TAPPING THE CHARCOAL

by Kenneth Jernigan

When you come right down to it, most people give more attention to food and things related to eating than to almost anything else. At least, that's the way it is with me. My wife Mary Ellen and I live in a big house, and the biggest room in it is the dining room. We like to entertain, and I like to cook on the charcoal grill.

My wife is sighted, and I am blind; but that hasn't changed the fact that our roles in the food department are what once would have been called "traditional." She generally takes responsibility for organizing the kitchen and doing most of the cooking, and I handle the barbecuing and related outside chores. I also have a number of specialty dishes that I like to prepare: a mean kettle of butter beans, a unique homemade salad dressing, and an occasional stew or soup.

As to setting the table, she probably does more of it than I do, but either of us will take care of it as needed. The point is that we do a lot of cooking and have a great many guests and that blindness (except for a few specialized techniques we have devised) makes relatively little difference in how we function.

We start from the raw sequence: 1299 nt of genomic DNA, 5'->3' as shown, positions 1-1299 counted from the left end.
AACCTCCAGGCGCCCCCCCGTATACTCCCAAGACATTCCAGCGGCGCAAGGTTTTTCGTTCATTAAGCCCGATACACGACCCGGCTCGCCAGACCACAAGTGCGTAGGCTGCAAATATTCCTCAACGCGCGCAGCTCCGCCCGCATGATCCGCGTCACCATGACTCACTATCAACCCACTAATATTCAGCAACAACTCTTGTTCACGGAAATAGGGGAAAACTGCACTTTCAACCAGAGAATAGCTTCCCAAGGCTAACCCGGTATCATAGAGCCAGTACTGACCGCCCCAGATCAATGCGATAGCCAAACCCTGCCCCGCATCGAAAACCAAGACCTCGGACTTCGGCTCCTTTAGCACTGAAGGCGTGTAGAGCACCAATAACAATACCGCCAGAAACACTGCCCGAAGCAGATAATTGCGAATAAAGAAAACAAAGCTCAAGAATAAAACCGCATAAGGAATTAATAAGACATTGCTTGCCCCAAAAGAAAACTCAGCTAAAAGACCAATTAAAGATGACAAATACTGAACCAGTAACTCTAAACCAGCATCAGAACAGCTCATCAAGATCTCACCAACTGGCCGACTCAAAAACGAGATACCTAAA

But you might think otherwise if you heard some of the conversations that occur. Not long ago, for instance, a sighted friend of mine was at our home for dinner; and before we went to the table, I was putting batteries into a talking clock. I use the clock (which will tell me how many seconds have gone by) to time the burgers on the charcoal, and its batteries were dead. As will sometimes happen in such cases, the plate that covers the batteries was acting as if it didn't want to slide back into place. My friend said:

"Here, I'll do that." Saying this, he reached for the clock.

"That's okay," I said. "I'll take care of it."

Up to that point, my friend's behavior was, at the very worst, maybe a little pushy. But his next comment was more than that.

"All right," he said, "I'll let you do it. I know how independent you like to be."

What kind of response should I have made? Certainly I shouldn't have become upset or angry, and I didn't. In fact, I passed off what he said with a smile and a general flow of conversation. But I wonder how he would have felt if the circumstances had been reversed. Suppose I had gone to his home and behaved exactly as he did in mine.